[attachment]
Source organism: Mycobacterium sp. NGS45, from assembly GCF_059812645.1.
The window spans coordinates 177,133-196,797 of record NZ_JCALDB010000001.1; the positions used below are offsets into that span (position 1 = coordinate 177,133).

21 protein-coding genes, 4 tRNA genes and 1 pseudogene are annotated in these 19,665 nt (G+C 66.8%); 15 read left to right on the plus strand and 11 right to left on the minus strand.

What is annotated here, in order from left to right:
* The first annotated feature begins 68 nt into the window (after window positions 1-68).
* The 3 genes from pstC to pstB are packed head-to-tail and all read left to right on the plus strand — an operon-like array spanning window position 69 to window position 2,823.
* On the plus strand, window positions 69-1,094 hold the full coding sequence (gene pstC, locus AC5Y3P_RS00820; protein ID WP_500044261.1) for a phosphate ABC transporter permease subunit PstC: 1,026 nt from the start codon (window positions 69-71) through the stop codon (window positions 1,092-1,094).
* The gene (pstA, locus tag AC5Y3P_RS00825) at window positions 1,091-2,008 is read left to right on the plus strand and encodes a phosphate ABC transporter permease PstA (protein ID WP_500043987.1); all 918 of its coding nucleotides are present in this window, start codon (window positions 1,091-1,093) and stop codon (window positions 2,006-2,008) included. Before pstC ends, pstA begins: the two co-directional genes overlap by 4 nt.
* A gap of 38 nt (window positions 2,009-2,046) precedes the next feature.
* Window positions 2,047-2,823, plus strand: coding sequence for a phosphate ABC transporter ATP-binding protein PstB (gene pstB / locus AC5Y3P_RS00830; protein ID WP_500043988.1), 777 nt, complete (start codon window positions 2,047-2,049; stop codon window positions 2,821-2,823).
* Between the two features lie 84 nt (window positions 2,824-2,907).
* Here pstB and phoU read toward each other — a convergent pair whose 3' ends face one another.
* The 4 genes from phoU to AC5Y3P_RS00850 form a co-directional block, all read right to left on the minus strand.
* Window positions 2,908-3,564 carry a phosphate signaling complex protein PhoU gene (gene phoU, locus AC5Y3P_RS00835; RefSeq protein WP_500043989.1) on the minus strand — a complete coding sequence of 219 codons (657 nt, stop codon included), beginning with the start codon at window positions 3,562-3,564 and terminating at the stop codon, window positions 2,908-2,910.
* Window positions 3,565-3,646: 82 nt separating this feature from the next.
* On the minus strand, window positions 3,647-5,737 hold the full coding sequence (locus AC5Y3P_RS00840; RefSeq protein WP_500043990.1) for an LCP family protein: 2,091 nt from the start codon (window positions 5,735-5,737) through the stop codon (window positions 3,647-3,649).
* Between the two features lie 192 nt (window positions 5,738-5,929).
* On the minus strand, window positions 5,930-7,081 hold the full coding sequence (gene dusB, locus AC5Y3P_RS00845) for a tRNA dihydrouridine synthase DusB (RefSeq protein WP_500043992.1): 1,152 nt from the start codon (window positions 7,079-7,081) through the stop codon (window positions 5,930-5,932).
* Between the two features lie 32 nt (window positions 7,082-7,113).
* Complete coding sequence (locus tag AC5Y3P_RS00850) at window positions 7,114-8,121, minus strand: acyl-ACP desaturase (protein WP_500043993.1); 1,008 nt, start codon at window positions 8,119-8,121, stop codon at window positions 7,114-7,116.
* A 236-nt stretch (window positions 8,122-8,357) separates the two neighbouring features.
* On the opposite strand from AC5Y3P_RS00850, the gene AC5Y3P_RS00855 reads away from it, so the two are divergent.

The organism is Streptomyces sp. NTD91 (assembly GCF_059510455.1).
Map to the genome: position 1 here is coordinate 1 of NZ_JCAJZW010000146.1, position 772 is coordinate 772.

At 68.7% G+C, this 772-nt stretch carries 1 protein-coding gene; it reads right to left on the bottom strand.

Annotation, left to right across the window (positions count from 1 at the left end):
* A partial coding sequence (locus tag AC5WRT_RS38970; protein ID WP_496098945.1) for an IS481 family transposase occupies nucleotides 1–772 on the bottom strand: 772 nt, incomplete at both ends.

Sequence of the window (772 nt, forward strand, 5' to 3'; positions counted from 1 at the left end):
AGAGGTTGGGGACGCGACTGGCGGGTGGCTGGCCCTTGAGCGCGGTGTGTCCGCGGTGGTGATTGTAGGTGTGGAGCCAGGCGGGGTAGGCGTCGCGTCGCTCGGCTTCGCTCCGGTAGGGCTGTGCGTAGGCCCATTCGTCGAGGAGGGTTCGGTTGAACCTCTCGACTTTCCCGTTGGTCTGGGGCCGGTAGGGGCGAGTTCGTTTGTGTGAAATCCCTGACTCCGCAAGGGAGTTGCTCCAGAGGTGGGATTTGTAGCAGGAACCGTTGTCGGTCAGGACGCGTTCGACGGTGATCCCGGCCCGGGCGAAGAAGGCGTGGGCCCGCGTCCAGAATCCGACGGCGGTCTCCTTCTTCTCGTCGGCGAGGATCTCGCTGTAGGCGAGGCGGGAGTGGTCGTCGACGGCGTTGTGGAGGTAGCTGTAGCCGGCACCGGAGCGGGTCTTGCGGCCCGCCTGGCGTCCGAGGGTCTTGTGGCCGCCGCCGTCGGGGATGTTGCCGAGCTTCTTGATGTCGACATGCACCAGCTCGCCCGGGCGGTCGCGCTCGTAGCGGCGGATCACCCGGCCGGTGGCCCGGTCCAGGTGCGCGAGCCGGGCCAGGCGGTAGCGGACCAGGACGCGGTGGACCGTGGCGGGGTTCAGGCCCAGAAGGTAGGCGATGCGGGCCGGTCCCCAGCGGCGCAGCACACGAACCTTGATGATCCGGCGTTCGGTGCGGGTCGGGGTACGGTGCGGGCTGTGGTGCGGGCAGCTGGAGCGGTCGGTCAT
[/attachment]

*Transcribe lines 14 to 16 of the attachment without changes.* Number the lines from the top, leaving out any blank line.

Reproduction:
* Window positions 2,908-3,564 carry a phosphate signaling complex protein PhoU gene (gene phoU, locus AC5Y3P_RS00835; RefSeq protein WP_500043989.1) on the minus strand — a complete coding sequence of 219 codons (657 nt, stop codon included), beginning with the start codon at window positions 3,562-3,564 and terminating at the stop codon, window positions 2,908-2,910.
* Window positions 3,565-3,646: 82 nt separating this feature from the next.
* On the minus strand, window positions 3,647-5,737 hold the full coding sequence (locus AC5Y3P_RS00840; RefSeq protein WP_500043990.1) for an LCP family protein: 2,091 nt from the start codon (window positions 5,735-5,737) through the stop codon (window positions 3,647-3,649).